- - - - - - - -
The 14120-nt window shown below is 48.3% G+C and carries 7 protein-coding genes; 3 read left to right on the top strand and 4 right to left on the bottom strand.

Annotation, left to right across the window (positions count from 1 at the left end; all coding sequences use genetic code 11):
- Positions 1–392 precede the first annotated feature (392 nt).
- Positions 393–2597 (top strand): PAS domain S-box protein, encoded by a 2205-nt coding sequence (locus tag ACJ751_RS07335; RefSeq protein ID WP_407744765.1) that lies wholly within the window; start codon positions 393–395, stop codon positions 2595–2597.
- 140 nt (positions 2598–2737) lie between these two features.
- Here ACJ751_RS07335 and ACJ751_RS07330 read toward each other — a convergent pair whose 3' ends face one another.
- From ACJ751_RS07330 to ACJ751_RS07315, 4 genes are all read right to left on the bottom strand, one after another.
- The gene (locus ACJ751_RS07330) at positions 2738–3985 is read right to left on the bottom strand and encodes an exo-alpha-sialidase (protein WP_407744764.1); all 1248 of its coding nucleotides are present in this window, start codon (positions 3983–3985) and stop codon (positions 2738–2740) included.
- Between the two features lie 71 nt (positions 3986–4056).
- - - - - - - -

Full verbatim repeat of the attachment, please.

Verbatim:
The 14120-nt window shown below is 48.3% G+C and carries 7 protein-coding genes; 3 read left to right on the top strand and 4 right to left on the bottom strand.

Annotation, left to right across the window (positions count from 1 at the left end; all coding sequences use genetic code 11):
- Positions 1–392 precede the first annotated feature (392 nt).
- Positions 393–2597 (top strand): PAS domain S-box protein, encoded by a 2205-nt coding sequence (locus tag ACJ751_RS07335; RefSeq protein ID WP_407744765.1) that lies wholly within the window; start codon positions 393–395, stop codon positions 2595–2597.
- 140 nt (positions 2598–2737) lie between these two features.
- Here ACJ751_RS07335 and ACJ751_RS07330 read toward each other — a convergent pair whose 3' ends face one another.
- From ACJ751_RS07330 to ACJ751_RS07315, 4 genes are all read right to left on the bottom strand, one after another.
- The gene (locus ACJ751_RS07330) at positions 2738–3985 is read right to left on the bottom strand and encodes an exo-alpha-sialidase (protein WP_407744764.1); all 1248 of its coding nucleotides are present in this window, start codon (positions 3983–3985) and stop codon (positions 2738–2740) included.
- Between the two features lie 71 nt (positions 3986–4056).